Three Neotropical or New World mahoganies make up the genus Swietenia in the plant family called Meliaceae. Swietenia mahagoni (L.) Jacquin is the West Indian or Caribbean or little-leaf mahogany, originally found from the southern tip of Florida through the Florida Keys, the Bahamas, Cuba, Jamaica, Haiti, and the Dominican Republic. (The terms ‘(L.) Jacquin’ tell us who named the species: L is for Linnaeus with a later revision by Jacquin.) Swietenia humilis Zuccarini is the Pacific Coast mahogany whose range stretches from Mexico to Panama in Central America. The third species, Swietenia macrophylla King, is the big-leaf (‘macro’ = big, ‘phylla’ = leaf) mahogany described in these pages. Originally thought to be the same as the West Indian species, in 1886 Sir George King renamed the Swietenia with the big leaves that was being harvested from British Honduras (Belize) and elsewhere along the Atlantic coast of Mexico and Central America.
Mahogany’s natural range stretches from Mexico at 23º N of the equator down the Central American Atlantic coastal strip into South America, continuing in a broad southeasterly arc from Venezuela through Amazonian regions to points as far south as 18º S in Bolivia. Countries where mahogany naturally occurs include Mexico, Belize, Guatemala, Honduras, Nicaragua, Costa Rica, Panama, Venezuela, Colombia, Ecuador, Peru, Brazil, and Bolivia. Its distribution generally corresponds to forests classified as ‘tropical dry’ with 1000–2000 mm annual precipitation. Mahogany also grows in humid and subtropical zones, at elevations ranging from sea level in Central America up to 1400 m in the Andean foothills of Ecuador, Peru, and Bolivia, in a wide variety of soil types and soil conditions.
FB Lamb’s 1966 estimate of mahogany’s historic range in South America was based on anecdotal reports and his wide travels during the first half of the 20th Century rather than on structured inventories. In a study by Martinez et al. (2008, see sources below) and later published by Grogan et al. (2010), expert respondents revised Lamb’s estimate for South America downward by 19% to 278 million hectares, roughly equivalent to the total land area of Colombia, Ecuador, and Peru combined. Reductions were most pronounced in Venezuela, Bolivia, and Brazil, where Lamb’s range overlapped extensive areas of savanna, cerrado, and scrub woodland that are unsuitable for mahogany. Brazil alone accounts for 57% of the revised historic range in South America, most of this occurring along the seasonally dry southern rim of closed Amazon forests. Nearly 7% of mahogany’s revised historic range in South America is under legal protection, and an additional 15% lies within legally recognized Indigenous Lands.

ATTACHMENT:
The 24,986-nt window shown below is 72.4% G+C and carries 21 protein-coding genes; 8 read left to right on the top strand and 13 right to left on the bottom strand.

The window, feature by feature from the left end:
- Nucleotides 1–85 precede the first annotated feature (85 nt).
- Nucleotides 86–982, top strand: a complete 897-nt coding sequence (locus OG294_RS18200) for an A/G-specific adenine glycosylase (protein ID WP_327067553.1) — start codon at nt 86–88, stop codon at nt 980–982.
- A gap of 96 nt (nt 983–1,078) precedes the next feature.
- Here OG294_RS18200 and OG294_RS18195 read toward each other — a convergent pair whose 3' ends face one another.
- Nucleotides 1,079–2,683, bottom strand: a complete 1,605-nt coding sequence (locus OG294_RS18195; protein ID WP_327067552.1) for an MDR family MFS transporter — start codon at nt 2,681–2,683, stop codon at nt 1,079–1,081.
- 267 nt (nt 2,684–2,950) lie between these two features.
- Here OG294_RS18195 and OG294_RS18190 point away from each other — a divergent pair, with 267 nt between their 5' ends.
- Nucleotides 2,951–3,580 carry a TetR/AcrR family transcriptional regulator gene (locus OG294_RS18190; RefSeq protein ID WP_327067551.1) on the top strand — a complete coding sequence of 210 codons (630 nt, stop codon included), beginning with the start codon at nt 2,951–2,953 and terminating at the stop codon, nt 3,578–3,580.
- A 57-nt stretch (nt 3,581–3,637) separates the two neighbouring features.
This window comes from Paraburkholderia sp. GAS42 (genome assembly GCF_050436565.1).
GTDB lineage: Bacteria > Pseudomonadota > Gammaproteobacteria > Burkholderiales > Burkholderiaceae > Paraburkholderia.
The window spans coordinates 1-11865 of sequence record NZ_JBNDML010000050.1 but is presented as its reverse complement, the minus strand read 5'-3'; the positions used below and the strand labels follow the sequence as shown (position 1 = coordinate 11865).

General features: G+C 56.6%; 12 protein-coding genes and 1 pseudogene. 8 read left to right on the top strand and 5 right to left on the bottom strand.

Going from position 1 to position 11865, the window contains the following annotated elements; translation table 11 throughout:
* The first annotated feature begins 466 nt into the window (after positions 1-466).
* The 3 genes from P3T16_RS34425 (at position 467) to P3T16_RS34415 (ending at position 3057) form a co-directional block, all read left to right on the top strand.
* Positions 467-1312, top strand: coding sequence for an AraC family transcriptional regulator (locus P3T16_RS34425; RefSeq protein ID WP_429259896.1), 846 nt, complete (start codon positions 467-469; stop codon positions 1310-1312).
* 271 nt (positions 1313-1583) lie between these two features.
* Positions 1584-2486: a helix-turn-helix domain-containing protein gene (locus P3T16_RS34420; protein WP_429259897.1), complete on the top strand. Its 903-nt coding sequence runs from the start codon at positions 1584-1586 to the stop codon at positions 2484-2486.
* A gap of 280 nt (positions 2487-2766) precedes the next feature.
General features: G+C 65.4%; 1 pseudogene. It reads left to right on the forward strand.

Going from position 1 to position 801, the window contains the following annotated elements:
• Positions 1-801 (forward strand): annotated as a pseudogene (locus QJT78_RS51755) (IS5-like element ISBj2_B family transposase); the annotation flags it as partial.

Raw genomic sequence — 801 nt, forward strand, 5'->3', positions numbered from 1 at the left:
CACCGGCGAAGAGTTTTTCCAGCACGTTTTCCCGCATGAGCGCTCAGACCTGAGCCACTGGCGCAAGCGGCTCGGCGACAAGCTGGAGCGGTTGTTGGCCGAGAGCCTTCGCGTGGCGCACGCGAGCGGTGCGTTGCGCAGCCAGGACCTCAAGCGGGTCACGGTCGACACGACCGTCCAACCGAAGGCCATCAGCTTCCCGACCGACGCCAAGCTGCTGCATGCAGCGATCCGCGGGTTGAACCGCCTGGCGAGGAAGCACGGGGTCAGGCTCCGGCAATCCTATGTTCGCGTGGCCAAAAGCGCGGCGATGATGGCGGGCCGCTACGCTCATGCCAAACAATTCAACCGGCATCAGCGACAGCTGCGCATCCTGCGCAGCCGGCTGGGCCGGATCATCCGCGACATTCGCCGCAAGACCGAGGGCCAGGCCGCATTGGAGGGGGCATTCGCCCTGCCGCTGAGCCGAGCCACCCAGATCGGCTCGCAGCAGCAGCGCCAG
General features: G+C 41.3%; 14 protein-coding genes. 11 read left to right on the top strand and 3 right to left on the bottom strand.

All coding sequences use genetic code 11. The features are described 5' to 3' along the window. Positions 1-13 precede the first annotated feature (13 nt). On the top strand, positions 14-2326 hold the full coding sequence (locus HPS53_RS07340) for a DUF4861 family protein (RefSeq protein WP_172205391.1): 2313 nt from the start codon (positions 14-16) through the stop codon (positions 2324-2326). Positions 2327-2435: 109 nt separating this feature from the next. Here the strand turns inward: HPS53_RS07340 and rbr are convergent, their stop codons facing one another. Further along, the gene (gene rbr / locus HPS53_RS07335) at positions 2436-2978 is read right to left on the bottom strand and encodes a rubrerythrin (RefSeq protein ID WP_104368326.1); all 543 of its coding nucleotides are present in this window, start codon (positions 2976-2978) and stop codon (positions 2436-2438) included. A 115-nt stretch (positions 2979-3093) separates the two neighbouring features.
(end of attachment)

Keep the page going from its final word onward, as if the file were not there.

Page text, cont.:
In Brazil, mahogany originally occurred in natural forests covering an estimated 159 million hectares along the southern and southeastern rim of legal Amazonia, an area equivalent to mahogany’s historic range in all other South and Central American countries combined, including Mexico. Known in Brazil as mogno (except in Acre where the common name is aguano), mahogany’s range extended as far north and east as the Transamazon Highway (BR-230) at Altamira and the Tocantins River valley east of Marabá. From these limits mahogany occurred in a broad southwesterly swath across the states of northwest Tocantins, south Pará, north Mato Grosso, southeast Amazonas, and most of Rondônia and Acre.